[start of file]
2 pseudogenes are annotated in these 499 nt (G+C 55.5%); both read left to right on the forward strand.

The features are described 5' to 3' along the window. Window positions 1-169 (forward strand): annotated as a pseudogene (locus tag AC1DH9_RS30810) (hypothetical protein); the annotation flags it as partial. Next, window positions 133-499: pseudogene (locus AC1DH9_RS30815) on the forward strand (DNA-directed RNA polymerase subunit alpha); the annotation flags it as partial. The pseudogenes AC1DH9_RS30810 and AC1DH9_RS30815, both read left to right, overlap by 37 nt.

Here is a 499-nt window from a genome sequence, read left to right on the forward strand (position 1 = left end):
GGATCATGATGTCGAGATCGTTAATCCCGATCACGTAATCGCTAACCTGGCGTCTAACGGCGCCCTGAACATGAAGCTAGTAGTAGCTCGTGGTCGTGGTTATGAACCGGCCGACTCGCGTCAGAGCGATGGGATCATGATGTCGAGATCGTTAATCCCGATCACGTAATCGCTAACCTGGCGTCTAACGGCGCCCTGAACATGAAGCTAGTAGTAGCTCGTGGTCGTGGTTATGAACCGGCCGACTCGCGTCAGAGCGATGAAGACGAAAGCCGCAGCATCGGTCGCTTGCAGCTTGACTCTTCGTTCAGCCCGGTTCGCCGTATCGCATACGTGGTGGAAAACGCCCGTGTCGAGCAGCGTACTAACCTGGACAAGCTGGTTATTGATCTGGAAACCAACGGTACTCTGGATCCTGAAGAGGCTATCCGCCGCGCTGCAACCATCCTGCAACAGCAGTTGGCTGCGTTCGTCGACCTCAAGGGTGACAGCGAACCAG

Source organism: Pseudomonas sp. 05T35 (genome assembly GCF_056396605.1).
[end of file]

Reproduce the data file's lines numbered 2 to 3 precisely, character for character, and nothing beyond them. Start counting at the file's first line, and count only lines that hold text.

The features are described 5' to 3' along the window. Window positions 1-169 (forward strand): annotated as a pseudogene (locus tag AC1DH9_RS30810) (hypothetical protein); the annotation flags it as partial. Next, window positions 133-499: pseudogene (locus AC1DH9_RS30815) on the forward strand (DNA-directed RNA polymerase subunit alpha); the annotation flags it as partial. The pseudogenes AC1DH9_RS30810 and AC1DH9_RS30815, both read left to right, overlap by 37 nt.

Here is a 499-nt window from a genome sequence, read left to right on the forward strand (position 1 = left end):